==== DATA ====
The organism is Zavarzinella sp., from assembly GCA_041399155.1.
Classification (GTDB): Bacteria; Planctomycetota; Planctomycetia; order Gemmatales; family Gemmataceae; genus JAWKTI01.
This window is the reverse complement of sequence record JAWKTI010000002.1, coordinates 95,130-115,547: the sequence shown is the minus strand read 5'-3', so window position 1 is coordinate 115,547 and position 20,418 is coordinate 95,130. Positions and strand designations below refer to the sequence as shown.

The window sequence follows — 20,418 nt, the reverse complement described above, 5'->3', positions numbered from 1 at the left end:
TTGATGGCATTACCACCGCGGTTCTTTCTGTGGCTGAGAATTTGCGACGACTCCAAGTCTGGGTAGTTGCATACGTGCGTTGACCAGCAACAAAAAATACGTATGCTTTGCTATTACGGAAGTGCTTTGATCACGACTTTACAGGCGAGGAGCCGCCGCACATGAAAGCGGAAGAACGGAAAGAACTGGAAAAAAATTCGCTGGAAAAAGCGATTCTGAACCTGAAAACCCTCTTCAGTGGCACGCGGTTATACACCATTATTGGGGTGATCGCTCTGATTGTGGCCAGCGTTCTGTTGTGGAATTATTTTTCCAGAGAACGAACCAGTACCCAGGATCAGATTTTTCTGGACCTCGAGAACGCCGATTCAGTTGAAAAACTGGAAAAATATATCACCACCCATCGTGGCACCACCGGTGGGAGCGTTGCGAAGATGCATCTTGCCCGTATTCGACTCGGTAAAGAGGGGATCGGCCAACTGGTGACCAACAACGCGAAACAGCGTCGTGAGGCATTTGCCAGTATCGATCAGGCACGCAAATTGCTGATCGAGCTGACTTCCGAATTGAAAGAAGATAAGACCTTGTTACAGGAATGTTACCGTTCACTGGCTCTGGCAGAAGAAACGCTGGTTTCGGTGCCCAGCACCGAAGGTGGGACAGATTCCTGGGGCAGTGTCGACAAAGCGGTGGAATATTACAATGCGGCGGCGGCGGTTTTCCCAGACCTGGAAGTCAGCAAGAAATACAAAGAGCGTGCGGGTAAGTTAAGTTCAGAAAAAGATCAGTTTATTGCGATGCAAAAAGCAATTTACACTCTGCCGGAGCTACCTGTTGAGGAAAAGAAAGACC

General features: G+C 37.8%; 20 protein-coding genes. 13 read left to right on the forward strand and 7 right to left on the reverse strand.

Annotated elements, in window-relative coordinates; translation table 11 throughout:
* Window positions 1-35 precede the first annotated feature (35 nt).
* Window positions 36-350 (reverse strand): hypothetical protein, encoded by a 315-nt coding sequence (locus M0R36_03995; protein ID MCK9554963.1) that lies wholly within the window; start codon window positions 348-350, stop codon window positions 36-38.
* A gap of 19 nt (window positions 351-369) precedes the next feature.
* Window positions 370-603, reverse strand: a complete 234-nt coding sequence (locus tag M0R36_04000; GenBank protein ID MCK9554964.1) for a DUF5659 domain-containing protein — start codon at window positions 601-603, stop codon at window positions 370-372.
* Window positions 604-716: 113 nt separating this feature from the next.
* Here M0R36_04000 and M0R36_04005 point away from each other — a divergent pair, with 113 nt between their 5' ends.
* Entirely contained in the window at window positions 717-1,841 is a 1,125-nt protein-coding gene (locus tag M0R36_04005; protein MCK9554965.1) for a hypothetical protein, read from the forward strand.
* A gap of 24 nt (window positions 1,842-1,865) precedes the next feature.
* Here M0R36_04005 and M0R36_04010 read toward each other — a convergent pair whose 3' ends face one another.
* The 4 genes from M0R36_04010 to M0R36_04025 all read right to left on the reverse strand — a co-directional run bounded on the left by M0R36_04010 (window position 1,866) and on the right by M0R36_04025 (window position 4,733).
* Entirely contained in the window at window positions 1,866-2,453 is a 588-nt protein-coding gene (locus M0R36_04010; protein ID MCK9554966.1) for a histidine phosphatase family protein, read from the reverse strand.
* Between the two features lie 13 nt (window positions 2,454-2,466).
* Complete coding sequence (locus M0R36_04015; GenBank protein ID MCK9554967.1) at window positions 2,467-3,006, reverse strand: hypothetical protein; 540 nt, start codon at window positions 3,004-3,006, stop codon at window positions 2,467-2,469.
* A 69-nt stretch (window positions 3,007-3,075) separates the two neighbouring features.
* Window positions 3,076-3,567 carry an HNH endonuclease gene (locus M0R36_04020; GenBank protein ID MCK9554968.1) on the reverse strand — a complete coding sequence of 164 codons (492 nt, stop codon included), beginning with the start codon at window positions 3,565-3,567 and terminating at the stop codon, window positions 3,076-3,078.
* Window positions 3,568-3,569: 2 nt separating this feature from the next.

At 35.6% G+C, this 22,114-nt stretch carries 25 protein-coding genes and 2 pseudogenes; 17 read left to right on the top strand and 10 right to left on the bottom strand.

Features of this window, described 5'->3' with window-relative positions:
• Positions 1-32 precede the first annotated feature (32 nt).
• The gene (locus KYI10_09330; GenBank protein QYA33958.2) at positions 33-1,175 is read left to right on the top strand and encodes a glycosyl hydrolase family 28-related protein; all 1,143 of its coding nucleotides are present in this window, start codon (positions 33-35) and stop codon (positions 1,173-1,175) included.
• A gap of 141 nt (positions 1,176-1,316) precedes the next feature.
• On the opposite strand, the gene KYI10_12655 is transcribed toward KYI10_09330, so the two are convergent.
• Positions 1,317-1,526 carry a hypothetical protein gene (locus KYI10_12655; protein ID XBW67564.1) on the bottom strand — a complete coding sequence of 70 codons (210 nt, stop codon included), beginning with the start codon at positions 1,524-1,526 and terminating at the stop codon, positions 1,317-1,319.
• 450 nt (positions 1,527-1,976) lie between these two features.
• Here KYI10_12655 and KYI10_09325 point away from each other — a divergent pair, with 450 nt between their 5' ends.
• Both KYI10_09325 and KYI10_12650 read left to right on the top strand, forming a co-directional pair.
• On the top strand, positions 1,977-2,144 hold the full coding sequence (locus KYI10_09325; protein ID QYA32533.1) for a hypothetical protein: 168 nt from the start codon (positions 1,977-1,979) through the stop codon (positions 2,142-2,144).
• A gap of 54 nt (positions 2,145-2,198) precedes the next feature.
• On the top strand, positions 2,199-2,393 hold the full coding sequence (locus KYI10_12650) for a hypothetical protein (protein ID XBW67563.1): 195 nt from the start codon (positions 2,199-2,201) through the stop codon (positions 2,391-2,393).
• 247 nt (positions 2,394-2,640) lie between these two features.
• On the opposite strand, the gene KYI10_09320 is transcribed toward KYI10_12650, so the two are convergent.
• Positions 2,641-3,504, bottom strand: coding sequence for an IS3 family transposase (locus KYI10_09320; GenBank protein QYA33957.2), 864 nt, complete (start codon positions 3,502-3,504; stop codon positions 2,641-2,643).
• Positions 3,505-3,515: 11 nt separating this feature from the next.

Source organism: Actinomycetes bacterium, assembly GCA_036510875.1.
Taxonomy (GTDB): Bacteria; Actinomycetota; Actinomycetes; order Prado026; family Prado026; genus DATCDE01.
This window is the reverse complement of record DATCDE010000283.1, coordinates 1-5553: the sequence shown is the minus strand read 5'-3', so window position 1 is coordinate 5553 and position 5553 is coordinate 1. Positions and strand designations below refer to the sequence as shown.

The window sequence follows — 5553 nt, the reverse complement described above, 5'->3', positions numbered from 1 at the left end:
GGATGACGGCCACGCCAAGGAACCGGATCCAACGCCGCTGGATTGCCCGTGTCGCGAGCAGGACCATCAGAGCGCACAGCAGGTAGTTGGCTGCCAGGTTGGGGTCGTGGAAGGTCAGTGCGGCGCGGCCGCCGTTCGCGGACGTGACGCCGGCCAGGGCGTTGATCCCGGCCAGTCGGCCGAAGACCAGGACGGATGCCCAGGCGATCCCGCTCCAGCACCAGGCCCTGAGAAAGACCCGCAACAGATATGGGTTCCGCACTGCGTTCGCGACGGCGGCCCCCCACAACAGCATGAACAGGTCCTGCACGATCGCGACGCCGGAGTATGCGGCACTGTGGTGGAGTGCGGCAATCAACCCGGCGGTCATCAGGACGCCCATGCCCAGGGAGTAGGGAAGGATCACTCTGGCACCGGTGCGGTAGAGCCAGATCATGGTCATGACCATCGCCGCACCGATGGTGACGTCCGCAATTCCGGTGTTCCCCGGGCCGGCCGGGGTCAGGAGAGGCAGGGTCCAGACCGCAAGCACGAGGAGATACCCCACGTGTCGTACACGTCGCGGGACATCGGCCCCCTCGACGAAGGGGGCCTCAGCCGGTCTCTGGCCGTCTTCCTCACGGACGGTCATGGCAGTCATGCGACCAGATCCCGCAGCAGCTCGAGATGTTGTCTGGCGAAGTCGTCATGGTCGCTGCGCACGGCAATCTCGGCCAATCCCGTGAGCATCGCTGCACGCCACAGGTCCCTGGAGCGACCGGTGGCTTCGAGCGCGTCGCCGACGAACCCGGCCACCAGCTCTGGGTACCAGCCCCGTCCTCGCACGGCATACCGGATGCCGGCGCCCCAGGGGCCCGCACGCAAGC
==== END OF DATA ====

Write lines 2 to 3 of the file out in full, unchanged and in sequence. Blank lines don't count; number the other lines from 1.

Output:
Classification (GTDB): Bacteria; Planctomycetota; Planctomycetia; order Gemmatales; family Gemmataceae; genus JAWKTI01.
This window is the reverse complement of sequence record JAWKTI010000002.1, coordinates 95,130-115,547: the sequence shown is the minus strand read 5'-3', so window position 1 is coordinate 115,547 and position 20,418 is coordinate 95,130. Positions and strand designations below refer to the sequence as shown.